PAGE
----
Content Processing Component Intro
The Content Processing receives crawled content from the crawl component and performs things like document parsing, metadata extraction, link extraction, and property mappings to name a few. After processing items, the content processing component sends these items over to the index component to be indexed. This is something new to SharePoint 2013 because in SharePoint 2010, the crawl component was ultimately responsible for extracting metadata, links, and property mappings and used multiple plug-ins for this purpose. With SharePoint 2013, the interesting thing with CPC and link extraction is that it does extract links and stores them in the links database. These links are processed later by the Analytics Processing Component.
Analytics Processing Component Intro
In SharePoint 2010, the web analytics service application was responsible for analytic processing. In SharePoint 2013, the web analytics service application has been removed and now all analytics processing is performed by the analytics processing component within the Search Service Application. During a crawl, as analytic information like links, anchor text, etc… are discovered, they are eventually processed by the Analytics Processing component. This is referred to as Search Analytics. The analytic process component also processes user initiated analytics like items clicked, etc.. This is referred to as usage analytics. The analytics processing component uses both the links database and analytic reporting database. This makes a lot of since to put this under the Search umbrella for the simple fact that post analytic processing, the analytic data is committed to the index and is used in a variety of ways like boosting relevance of search result or viewing the number of clicks when using the hover panel over a search result. Not only is it making analytic and search data more efficient, it’s also improving crawl freshness. Back in SharePoint 2010, we had the concept of a secondary crawl behind the scenes called an anchor crawl. This was processing links discovered during a crawl and is visible when the crawl status showed computing ranking within the Search Administration Page. The crawler no longer performs an anchor crawl and this processing is now performed by the Analytics Processing Component so crawl freshness is again improved.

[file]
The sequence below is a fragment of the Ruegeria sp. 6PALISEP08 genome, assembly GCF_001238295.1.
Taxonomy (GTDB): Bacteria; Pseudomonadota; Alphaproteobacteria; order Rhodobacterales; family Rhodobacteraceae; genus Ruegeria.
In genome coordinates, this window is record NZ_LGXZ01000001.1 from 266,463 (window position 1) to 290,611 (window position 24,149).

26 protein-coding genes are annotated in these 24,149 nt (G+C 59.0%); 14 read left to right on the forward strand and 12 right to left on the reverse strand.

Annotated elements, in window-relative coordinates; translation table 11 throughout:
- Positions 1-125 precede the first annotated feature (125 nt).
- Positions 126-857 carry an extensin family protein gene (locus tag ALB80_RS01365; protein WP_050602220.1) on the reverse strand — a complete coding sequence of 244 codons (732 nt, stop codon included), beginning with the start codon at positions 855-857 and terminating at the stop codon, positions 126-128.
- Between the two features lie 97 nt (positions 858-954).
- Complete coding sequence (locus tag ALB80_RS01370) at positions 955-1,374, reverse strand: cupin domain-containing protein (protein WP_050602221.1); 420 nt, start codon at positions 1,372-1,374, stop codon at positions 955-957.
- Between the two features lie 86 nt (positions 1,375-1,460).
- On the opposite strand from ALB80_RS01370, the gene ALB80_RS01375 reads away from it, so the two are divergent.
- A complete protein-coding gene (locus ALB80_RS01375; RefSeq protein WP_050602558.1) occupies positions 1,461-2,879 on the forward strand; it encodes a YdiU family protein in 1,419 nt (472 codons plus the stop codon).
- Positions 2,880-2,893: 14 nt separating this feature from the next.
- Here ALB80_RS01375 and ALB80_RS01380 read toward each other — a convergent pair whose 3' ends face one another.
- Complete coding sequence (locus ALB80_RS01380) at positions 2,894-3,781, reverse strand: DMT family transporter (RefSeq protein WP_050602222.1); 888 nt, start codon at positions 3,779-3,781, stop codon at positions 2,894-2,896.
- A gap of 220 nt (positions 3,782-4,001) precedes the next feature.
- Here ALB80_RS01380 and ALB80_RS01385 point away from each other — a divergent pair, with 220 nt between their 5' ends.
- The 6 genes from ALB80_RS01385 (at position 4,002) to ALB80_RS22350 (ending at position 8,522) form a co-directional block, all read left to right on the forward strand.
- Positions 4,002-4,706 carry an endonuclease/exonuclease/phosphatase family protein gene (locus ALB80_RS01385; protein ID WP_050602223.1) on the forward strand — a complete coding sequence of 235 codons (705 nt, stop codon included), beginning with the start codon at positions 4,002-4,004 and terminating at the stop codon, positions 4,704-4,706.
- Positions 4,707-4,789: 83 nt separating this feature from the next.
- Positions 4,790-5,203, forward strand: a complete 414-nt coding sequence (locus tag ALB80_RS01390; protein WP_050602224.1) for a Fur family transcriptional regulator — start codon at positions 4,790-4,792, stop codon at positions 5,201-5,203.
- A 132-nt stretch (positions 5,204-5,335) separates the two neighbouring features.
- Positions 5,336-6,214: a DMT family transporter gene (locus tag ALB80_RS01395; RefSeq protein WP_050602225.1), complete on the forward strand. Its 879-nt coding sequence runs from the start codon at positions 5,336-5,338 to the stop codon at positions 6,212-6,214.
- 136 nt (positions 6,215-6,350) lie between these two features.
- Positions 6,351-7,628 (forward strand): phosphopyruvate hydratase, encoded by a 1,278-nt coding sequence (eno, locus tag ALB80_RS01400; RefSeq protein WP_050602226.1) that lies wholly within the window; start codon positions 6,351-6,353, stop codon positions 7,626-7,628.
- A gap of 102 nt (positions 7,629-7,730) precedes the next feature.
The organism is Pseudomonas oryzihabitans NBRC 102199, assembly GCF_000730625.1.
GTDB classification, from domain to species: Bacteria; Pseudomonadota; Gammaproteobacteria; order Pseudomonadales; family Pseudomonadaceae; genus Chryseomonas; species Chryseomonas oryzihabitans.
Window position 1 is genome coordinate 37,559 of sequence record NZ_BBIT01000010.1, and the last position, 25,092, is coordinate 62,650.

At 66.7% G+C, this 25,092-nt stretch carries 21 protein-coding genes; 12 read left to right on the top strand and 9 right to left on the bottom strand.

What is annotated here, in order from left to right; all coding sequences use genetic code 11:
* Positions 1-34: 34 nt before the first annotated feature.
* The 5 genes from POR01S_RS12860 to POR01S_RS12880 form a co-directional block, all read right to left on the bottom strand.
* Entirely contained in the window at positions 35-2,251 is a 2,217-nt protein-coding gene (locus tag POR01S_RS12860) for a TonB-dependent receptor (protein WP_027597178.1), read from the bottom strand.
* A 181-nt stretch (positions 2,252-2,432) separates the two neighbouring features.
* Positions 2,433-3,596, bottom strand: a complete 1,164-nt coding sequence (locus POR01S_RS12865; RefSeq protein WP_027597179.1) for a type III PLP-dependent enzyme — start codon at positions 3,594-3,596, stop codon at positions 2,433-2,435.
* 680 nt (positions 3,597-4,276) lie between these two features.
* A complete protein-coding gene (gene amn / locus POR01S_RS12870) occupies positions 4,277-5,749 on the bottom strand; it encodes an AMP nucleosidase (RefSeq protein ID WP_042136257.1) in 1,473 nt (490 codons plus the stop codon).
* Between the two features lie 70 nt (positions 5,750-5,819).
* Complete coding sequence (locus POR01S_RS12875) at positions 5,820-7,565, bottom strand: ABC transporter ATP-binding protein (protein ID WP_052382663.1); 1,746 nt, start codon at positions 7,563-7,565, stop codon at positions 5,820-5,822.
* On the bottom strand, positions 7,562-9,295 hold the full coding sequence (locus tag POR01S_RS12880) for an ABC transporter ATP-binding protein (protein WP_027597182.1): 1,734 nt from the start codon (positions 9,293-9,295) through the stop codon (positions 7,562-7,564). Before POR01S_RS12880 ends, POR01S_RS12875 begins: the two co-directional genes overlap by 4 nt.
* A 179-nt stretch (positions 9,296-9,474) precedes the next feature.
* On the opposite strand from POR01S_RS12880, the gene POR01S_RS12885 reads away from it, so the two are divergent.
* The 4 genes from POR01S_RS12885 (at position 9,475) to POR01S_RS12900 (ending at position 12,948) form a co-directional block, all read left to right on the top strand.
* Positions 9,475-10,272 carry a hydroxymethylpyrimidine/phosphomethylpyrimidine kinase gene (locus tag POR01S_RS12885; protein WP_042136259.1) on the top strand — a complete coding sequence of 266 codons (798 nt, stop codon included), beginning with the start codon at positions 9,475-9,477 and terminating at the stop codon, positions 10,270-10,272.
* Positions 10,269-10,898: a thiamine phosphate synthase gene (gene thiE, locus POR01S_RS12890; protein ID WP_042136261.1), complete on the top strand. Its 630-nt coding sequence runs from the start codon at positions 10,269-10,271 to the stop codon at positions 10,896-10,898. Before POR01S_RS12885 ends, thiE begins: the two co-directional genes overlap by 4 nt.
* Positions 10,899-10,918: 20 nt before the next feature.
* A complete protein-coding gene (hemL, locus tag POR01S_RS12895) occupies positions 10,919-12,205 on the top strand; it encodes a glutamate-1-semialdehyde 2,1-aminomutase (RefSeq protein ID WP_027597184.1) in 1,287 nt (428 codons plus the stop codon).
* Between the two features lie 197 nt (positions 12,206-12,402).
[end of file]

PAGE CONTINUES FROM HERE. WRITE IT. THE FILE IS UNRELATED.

Please see the following TechNet article for additional details on the analytic processing component:
Index Component Intro